News & Politics

Last Hurrah

Washington Was First in War, First in Peace, and Last in the American League--Until Ted Williams Arrived

Reporter (to Bob Short, owner of the Washington Senators): Have you hired Ted Williams so people will forget how bad the Senators are?

Short: No, it's just that we don't want to remind them of it, either.


The year was 1969. Richard Nixon was just settling into the Oval Office, and plans called for a summer moon landing. But for Washington sports fans the big news was the arrival of two legends–Vince Lombardi, to coach the hapless Redskins, and Ted Williams, to manage the hopeless Senators.

It had been a long time between winners. For Redskins fans, two decades had passed since the glory days of Slingin' Sam Baugh and yearly runs at the National Football League title. A long wait, but not half as long as that endured by Senators fans, two generations removed from Walter Johnson and the pennant-winning seasons of the 1920s.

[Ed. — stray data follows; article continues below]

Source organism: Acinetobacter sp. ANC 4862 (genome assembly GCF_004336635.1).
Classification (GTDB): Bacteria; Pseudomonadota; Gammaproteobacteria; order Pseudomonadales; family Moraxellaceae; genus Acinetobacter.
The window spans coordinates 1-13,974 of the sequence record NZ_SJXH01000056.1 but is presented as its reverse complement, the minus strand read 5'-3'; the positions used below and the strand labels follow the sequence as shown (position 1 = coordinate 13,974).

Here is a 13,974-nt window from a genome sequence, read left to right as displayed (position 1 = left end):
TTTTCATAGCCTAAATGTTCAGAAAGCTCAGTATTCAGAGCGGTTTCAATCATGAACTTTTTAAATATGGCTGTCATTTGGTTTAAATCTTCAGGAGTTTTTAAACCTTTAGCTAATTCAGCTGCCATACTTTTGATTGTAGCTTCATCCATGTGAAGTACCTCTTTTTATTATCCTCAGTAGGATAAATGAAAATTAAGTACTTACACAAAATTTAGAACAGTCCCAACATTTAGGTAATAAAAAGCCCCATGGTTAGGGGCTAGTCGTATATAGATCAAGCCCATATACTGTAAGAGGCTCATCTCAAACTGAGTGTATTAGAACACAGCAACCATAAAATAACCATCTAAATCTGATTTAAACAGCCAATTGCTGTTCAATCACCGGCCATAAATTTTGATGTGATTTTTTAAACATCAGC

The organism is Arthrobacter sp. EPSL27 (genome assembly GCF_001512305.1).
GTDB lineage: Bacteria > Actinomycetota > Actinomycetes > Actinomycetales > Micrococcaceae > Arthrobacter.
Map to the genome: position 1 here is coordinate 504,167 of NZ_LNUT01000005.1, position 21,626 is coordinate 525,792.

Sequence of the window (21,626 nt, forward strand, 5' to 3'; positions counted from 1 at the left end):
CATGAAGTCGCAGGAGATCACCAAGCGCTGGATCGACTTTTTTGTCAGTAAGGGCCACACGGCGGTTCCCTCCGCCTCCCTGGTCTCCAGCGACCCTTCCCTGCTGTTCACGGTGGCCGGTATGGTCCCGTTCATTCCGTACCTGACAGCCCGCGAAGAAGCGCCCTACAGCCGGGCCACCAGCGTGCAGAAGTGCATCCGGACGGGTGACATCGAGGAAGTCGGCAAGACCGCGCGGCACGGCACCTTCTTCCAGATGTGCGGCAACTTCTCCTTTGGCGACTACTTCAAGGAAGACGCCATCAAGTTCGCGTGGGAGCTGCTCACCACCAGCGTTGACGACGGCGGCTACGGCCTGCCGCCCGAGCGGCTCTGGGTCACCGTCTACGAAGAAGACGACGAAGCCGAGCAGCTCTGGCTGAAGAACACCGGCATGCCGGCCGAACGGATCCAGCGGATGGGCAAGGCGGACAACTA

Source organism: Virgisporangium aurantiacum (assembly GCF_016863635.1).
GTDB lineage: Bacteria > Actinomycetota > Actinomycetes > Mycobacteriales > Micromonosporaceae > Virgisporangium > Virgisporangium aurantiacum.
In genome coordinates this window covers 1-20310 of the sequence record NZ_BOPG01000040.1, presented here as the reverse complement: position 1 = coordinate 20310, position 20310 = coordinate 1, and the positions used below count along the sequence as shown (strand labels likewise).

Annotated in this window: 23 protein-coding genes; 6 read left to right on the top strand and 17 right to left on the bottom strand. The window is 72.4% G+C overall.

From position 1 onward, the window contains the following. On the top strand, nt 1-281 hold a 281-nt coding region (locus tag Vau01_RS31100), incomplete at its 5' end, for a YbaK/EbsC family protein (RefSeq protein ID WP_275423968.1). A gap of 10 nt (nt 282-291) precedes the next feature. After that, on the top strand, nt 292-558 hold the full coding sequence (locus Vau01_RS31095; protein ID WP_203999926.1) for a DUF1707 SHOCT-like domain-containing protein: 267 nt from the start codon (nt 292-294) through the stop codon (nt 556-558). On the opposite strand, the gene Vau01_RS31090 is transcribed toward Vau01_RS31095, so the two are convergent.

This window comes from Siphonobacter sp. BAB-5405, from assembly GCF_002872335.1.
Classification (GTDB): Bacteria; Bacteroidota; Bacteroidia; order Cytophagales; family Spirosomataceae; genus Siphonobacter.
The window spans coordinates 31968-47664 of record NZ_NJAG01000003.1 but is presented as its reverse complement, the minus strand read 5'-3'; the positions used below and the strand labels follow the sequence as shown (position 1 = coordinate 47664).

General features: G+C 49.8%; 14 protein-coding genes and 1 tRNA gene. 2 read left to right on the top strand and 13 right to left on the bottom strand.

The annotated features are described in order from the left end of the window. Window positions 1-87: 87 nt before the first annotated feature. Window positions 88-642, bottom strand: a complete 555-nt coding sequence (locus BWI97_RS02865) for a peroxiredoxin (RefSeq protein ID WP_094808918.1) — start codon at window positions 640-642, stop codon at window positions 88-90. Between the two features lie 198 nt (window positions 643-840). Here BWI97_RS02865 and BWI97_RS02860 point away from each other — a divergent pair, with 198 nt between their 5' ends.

Bob Short, a Minneapolis businessman, had purchased the Senators in late 1968 for $9 million, outbidding another out-of-town group headed by comedian Bob Hope. There was a symmetry to Short's winning the bidding war. Minneapolis was where Calvin Griffith had taken the original Senators eight years before, renaming them the Minnesota Twins.

Adding insult to injury, not long after they left the nation's capital, Griffith's "Twins" won the American League pennant, while the new Senators, an expansion team headed by retired Air Force General Elwood "Pete" Quesada, had acquired the old Senators' losing tradition. Nothing, it seemed, could change the baseball world's perception of Washington as "first in war, first in peace, and last in the American League."